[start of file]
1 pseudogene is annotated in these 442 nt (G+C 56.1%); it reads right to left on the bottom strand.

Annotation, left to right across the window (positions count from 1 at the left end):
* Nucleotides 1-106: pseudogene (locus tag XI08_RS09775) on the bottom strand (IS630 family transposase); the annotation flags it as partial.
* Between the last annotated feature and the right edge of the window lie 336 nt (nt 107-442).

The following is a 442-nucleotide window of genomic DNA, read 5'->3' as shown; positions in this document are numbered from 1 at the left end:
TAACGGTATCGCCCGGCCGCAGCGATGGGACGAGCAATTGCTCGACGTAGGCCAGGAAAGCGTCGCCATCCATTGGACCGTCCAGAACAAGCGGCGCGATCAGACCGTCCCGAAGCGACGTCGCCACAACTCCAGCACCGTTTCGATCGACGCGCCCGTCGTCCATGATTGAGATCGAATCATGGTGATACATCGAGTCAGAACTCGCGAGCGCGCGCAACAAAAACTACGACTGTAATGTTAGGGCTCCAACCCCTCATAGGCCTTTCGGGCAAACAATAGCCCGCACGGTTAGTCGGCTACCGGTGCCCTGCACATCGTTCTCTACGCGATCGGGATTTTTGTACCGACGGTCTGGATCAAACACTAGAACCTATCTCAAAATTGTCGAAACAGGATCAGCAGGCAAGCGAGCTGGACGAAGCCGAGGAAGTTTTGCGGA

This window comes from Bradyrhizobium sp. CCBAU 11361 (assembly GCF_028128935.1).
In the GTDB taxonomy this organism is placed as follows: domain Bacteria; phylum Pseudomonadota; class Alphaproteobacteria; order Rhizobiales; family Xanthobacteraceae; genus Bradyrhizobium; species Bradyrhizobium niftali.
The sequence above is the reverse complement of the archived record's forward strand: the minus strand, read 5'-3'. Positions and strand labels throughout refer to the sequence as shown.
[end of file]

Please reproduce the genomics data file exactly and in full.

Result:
1 pseudogene is annotated in these 442 nt (G+C 56.1%); it reads right to left on the bottom strand.

Annotation, left to right across the window (positions count from 1 at the left end):
* Nucleotides 1-106: pseudogene (locus tag XI08_RS09775) on the bottom strand (IS630 family transposase); the annotation flags it as partial.
* Between the last annotated feature and the right edge of the window lie 336 nt (nt 107-442).

The following is a 442-nucleotide window of genomic DNA, read 5'->3' as shown; positions in this document are numbered from 1 at the left end:
TAACGGTATCGCCCGGCCGCAGCGATGGGACGAGCAATTGCTCGACGTAGGCCAGGAAAGCGTCGCCATCCATTGGACCGTCCAGAACAAGCGGCGCGATCAGACCGTCCCGAAGCGACGTCGCCACAACTCCAGCACCGTTTCGATCGACGCGCCCGTCGTCCATGATTGAGATCGAATCATGGTGATACATCGAGTCAGAACTCGCGAGCGCGCGCAACAAAAACTACGACTGTAATGTTAGGGCTCCAACCCCTCATAGGCCTTTCGGGCAAACAATAGCCCGCACGGTTAGTCGGCTACCGGTGCCCTGCACATCGTTCTCTACGCGATCGGGATTTTTGTACCGACGGTCTGGATCAAACACTAGAACCTATCTCAAAATTGTCGAAACAGGATCAGCAGGCAAGCGAGCTGGACGAAGCCGAGGAAGTTTTGCGGA

This window comes from Bradyrhizobium sp. CCBAU 11361 (assembly GCF_028128935.1).
In the GTDB taxonomy this organism is placed as follows: domain Bacteria; phylum Pseudomonadota; class Alphaproteobacteria; order Rhizobiales; family Xanthobacteraceae; genus Bradyrhizobium; species Bradyrhizobium niftali.
The sequence above is the reverse complement of the archived record's forward strand: the minus strand, read 5'-3'. Positions and strand labels throughout refer to the sequence as shown.